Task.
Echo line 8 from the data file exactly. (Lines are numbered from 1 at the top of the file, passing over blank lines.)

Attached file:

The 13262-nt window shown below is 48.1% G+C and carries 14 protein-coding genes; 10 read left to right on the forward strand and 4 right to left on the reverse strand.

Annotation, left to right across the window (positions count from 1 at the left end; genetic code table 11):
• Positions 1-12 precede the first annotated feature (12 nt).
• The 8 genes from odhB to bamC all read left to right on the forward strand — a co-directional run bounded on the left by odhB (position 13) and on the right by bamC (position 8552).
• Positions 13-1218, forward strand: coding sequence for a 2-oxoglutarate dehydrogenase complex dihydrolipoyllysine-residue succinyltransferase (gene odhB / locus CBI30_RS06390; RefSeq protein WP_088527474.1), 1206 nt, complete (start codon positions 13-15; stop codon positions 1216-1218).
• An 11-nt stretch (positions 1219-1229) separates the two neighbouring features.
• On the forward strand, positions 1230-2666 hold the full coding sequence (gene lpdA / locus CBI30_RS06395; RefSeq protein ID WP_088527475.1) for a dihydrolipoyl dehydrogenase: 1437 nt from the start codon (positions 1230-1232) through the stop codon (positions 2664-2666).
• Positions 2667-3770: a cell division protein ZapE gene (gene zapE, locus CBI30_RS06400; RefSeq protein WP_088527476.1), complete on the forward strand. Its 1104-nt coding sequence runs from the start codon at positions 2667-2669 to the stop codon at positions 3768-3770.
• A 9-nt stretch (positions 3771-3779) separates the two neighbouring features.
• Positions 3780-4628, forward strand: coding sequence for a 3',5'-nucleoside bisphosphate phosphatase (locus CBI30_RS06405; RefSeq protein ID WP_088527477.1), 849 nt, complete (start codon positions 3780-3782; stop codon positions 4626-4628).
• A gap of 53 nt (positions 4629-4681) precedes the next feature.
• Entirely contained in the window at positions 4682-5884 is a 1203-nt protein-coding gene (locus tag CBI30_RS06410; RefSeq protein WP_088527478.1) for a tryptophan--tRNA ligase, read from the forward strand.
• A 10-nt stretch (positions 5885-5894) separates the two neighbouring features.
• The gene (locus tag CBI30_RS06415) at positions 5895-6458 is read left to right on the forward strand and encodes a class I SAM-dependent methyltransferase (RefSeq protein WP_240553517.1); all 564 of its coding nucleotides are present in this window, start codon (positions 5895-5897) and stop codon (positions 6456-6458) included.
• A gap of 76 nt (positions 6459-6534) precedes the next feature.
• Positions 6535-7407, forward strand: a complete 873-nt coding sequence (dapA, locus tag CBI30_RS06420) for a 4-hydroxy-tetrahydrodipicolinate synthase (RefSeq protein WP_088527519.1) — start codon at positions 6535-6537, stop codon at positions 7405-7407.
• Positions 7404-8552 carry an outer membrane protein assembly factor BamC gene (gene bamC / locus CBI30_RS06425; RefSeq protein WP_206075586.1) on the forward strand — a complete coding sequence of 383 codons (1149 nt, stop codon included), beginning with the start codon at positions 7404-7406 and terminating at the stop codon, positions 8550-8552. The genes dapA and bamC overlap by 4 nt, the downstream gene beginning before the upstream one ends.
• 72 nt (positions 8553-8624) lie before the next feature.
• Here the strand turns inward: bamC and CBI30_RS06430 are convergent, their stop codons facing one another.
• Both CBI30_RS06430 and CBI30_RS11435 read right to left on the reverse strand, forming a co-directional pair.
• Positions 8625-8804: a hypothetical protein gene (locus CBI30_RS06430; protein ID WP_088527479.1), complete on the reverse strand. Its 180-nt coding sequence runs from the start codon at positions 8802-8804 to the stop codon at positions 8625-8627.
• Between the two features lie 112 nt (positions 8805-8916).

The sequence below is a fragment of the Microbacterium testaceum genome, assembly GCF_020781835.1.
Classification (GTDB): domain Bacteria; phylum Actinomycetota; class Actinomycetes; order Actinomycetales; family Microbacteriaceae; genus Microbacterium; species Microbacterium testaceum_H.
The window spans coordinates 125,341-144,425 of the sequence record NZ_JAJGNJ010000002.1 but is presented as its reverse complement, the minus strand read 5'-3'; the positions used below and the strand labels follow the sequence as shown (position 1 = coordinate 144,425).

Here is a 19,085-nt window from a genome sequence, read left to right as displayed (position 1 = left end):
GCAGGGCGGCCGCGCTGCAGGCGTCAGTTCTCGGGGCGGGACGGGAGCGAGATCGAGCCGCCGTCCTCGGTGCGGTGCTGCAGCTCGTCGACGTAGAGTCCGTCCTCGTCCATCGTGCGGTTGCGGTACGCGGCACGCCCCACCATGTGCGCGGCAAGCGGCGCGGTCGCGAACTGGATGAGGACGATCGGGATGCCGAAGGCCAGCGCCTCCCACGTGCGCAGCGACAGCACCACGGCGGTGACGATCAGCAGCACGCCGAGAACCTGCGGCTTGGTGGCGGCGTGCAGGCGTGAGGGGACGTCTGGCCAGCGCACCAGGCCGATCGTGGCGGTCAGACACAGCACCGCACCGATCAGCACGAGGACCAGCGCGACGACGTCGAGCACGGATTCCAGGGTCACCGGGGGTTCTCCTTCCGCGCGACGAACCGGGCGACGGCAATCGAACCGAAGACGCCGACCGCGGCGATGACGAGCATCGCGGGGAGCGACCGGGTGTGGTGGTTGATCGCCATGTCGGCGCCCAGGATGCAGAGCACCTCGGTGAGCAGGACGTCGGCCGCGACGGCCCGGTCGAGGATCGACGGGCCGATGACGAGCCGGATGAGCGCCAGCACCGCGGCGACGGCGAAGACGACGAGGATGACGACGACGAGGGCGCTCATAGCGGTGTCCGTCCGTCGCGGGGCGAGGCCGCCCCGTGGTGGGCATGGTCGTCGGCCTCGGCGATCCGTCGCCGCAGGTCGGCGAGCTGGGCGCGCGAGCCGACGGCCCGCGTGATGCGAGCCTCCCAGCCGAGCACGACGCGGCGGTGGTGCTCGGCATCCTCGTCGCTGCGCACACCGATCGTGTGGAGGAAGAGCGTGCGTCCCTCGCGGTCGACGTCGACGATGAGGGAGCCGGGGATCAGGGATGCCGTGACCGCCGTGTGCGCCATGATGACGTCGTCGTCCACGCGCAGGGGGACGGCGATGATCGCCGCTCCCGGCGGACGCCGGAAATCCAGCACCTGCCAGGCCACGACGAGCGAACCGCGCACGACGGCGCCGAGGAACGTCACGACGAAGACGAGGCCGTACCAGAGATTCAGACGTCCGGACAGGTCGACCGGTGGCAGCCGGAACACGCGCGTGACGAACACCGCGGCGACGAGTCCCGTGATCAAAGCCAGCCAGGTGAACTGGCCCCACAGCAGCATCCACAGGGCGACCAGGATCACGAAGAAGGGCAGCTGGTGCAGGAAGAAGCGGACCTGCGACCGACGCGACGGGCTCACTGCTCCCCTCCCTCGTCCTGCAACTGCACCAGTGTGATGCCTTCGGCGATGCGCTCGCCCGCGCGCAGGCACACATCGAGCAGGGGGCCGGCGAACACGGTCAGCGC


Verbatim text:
• Positions 2667-3770: a cell division protein ZapE gene (gene zapE, locus CBI30_RS06400; RefSeq protein WP_088527476.1), complete on the forward strand. Its 1104-nt coding sequence runs from the start codon at positions 2667-2669 to the stop codon at positions 3768-3770.